2 1


3 Shuttlelift 5540F, S/N 320881, 2008, 15 USt, GM 4.3 D/F Engine, 41' Main Boom, 15' Jib. Unit #DL1118MLW. Located in Cleveland, Ohio. $110,000.00 4 Broderson IC-80-3G, S/N 545046, 2006, 9 USt, GM Dual Fuel, 30' Main Boom, 10' Jib, 4-Wheel Steer. Unit #9294. Located in Cleveland, Ohio. $60,000.00 5 Broderson IC-80-3F, S/N 374296, 1999, 15 USt, Confidential D/F Engine, 37' 5" Main Boom, 10' Jib. Unit #9144. Located in Marietta, Ohio. $28,000.00 6 Shuttlelift 5540, S/N 130807-05, 2005, 15 USt, GM Dual Fuel, 41' Main Boom, 15' Jib. Unit #9235. Located in Atlanta, Ga. $75,000.00 7 Broderson IC-35-2B, S/N 33619, 1999, 4 USt, Ford Dual Fuel, 19' Main Boom, 8' Jib. Unit #9118. Located in Wilmington, N.C. $30,000.00 5




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5 Mantis 14010, S/N 140-150, 2005, 70 USt, Cummins Diesel, 111' Main Boom, 50' Jib, Aux Hoist, Air Conditioned, LMI and Anti-Two-Block. Unit #9086. Located in Milwaukee, Wis. $415,000.00


6 Link-Belt LS218, S/N B6L18-8941, 1998, 100 USt, 160' Main Boom, 30' Jib, New Paint. Unit #8078. Located in Raleigh, N.C. $360,000.00 7 Manitowoc 3900W, S/N 395123, 1975, 140 USt, Cummins Diesel, 180' Main Boom, 30' Jib. Unit #2793. Located in Chicago, Ill. $285,000.00 8 Link-Belt LS 248H SII, S/N H318-9629, 1998, 200 USt, Isuzu Diesel Engine, 200' Main Boom, 30' Jib, Two Drums, New Paint. Unit #8968. Located in Pittsburgh, Pa. $800,000.00 5


9 Manitowoc 222, S/N 2221048, 2000, 100 USt, Cummins 6CTA8.3L Turbo Diesel, 160' Main Boom, 30' Jib. Unit #7397. Located in Saskatoon, Saskatchewan. $375,000.00 10 Manitowoc 222 Luffing Jib, 120' of luffing jib available for Manitowoc 222. $75,000.00 7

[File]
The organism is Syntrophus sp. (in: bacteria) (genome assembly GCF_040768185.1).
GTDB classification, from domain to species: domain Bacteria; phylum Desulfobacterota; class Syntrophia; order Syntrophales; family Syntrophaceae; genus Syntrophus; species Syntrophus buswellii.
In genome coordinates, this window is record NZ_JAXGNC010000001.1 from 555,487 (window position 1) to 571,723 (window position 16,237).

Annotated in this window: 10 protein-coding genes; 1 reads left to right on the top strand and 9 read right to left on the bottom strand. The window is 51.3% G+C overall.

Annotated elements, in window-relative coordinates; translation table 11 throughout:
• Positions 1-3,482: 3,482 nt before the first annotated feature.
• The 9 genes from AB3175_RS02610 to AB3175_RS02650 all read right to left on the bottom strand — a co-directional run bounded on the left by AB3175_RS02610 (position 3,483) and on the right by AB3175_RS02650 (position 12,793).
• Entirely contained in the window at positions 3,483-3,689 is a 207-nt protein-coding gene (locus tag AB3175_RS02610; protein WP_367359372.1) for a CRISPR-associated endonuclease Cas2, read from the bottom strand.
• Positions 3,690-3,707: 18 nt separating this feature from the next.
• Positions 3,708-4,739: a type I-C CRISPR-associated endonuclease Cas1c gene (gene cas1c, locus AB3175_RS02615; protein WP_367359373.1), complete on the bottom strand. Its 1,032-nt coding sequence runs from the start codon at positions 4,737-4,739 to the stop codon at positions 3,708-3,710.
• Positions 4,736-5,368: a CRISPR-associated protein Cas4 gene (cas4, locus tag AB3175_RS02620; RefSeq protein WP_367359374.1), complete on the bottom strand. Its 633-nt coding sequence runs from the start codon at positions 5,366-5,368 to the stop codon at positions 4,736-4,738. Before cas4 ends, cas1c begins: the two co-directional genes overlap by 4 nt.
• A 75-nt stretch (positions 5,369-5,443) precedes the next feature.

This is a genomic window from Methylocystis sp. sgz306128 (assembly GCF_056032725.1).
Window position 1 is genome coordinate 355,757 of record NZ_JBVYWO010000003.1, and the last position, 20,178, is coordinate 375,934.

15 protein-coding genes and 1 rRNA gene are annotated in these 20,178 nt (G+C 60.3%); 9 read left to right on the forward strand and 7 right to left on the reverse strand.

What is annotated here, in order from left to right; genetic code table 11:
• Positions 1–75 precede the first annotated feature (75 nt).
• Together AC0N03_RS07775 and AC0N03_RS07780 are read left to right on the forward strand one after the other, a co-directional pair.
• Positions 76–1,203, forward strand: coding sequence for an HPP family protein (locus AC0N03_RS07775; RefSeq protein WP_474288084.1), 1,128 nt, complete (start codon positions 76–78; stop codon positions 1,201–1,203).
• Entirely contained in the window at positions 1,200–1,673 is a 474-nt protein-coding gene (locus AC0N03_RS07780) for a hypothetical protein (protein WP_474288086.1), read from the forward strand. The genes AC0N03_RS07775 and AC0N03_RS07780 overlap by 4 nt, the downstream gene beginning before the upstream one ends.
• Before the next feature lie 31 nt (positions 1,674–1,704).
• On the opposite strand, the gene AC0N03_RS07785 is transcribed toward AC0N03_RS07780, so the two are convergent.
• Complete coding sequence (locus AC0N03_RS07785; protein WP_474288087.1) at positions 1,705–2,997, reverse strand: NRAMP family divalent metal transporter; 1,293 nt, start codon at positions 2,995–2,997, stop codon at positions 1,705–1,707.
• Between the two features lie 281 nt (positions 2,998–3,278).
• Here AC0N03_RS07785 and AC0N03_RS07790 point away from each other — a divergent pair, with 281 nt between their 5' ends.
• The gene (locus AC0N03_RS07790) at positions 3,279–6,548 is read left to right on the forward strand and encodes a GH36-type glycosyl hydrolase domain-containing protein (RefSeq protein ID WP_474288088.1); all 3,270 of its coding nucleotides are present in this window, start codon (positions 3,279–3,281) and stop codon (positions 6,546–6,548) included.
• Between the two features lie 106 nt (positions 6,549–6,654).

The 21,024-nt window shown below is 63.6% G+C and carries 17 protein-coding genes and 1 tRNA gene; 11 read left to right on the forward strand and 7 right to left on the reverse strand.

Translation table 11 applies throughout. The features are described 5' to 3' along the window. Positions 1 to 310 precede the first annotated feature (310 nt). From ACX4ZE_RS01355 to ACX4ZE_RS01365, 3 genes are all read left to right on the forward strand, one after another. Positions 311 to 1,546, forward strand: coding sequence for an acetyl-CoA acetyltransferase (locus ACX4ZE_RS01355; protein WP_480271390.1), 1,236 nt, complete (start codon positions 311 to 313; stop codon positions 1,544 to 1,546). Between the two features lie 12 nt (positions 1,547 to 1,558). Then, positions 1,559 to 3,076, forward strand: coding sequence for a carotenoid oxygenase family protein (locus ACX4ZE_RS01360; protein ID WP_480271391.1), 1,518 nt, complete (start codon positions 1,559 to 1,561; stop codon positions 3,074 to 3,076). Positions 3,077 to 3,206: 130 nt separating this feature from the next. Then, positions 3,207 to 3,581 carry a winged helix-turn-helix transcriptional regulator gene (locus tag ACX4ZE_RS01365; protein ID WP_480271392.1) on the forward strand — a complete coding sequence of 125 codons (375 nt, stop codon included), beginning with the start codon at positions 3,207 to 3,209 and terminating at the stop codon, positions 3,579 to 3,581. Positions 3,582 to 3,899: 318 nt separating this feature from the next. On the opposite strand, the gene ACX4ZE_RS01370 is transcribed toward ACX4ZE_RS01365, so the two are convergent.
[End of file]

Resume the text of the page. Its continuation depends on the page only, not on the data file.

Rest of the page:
1 Link-Belt LS 138H5, /N N9J4-7425, 2004, 80 USt, Mitsubishi Diesel, 150' Main Boom, 30' Jib. Unit #8638. Located in Cleveland, Ohio. $425,000.00


2 Manitowoc 111, S/N 1180507, 1998, 80 USt, Cummins 6CTA8.3L Turbo Diesel, Third Drum, 160' Main Boom, 30' Jib. Unit #8324. Located in Mississauga, Ont. $250,000.00 3 Mantis 20010, S/N 200-101, 2008, 100 USt, Cummins Diesel (875 Hours), 128' Main Boom, 35' Extension Jib + 25' Jib = Total Jib 60'. Full-View Cab provides up to 20-degree operator tilt, Rear and Winch View, Cameras and Electronic Control Module, Remotely Controlled Lighting Package, Aux Hoist. Unit #10299. Located in Tampa, Fla. $925,000.00



4 Terex HC110, S/N AC4362, 2008, 110 USt, Cummins Diesel, Three Drums, 150' Main Boom. Unit #10283. Located in Elkhart, Ind. $650,000.00

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Where: The ARI-HETRA HDML Mobile Lifting System is being rolled out at all of the ALL Family of Companies’ yards. Rollout has been completed for about half of the company’s North American footprint. Five sets were added in 2013 alone. Why: “Our technicians are the heart and soul of this company,” says Michael L. Liptak, president of the ALL Family of Companies. “Our customers expect a perfect lift when they call ALL. What makes that possible is a perfectly maintained fleet.”

Shop Focus:

The company reports that it constantly challenges itself to find ways to build a bridge between inspection, service, and maintenance and a safer, easier, and more pleasurable work experience for its employees. The ARI-HETRA system is just part of this connection. How: ALL ensures that its newest shop equipment meets everyone’s approval, especially the staff for which it’s intended. New equipment is brought into the shop, including all the options, and technicians are encouraged to test it over the course of a few days. For oil changes, brake work, whatever is on the standard docket— service personnel are encouraged to integrate the sampling of new equipment into their normal workday, and then they are asked to share feedback.

Increased Efficiency Lift Gets a